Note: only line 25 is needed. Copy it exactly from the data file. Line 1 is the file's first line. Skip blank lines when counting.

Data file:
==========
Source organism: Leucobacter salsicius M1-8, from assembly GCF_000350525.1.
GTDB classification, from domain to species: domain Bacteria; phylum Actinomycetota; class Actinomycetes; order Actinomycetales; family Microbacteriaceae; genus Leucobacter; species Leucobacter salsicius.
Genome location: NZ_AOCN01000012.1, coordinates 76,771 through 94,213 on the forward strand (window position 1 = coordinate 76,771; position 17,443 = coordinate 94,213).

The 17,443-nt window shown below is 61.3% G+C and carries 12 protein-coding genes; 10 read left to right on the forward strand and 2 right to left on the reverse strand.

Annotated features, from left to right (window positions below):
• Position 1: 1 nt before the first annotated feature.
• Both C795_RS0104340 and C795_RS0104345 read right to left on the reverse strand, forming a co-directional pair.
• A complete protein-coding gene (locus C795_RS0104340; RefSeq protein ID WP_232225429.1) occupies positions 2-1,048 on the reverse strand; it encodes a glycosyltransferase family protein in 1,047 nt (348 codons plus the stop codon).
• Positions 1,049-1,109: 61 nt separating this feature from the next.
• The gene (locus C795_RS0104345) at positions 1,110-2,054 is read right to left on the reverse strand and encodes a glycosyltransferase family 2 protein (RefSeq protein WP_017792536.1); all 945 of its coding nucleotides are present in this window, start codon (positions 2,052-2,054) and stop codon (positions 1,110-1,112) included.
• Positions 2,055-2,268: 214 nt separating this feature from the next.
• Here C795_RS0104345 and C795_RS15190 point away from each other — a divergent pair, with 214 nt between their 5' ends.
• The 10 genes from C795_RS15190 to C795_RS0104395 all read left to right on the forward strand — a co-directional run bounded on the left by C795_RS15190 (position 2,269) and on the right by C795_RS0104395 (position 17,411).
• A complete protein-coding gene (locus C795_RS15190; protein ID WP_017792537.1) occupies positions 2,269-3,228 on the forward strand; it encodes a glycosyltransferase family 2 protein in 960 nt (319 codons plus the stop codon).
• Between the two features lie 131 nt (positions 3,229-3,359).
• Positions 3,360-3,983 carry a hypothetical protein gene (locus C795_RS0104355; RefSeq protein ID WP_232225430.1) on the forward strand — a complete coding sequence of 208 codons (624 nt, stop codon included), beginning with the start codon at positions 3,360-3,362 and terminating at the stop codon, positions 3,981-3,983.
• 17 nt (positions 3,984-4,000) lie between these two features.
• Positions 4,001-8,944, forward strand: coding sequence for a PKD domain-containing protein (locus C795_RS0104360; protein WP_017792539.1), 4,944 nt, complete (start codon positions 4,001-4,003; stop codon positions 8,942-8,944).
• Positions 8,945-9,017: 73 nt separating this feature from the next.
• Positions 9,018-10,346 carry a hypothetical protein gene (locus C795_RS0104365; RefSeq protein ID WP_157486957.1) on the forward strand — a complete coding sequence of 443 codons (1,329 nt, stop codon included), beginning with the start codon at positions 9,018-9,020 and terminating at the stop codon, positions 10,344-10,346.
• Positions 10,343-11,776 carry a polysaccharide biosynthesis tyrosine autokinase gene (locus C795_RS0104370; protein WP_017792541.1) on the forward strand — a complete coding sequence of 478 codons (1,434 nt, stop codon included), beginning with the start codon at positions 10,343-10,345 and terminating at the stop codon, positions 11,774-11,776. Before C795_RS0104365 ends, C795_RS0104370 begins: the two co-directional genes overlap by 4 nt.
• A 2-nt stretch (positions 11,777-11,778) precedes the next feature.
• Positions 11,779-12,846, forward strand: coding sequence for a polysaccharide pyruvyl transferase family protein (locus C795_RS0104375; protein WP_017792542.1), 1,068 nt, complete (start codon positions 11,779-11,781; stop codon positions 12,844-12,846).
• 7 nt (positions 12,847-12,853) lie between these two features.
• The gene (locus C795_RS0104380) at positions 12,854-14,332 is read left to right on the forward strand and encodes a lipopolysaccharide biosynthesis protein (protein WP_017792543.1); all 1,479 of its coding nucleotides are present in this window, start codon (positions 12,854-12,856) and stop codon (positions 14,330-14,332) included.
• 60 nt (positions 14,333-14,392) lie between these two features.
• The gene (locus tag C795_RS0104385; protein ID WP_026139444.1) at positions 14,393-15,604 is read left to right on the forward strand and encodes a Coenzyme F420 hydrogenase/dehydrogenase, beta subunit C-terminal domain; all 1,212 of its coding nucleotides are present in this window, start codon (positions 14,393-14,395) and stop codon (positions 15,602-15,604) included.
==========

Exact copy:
• The gene (locus C795_RS0104380) at positions 12,854-14,332 is read left to right on the forward strand and encodes a lipopolysaccharide biosynthesis protein (protein WP_017792543.1); all 1,479 of its coding nucleotides are present in this window, start codon (positions 12,854-12,856) and stop codon (positions 14,330-14,332) included.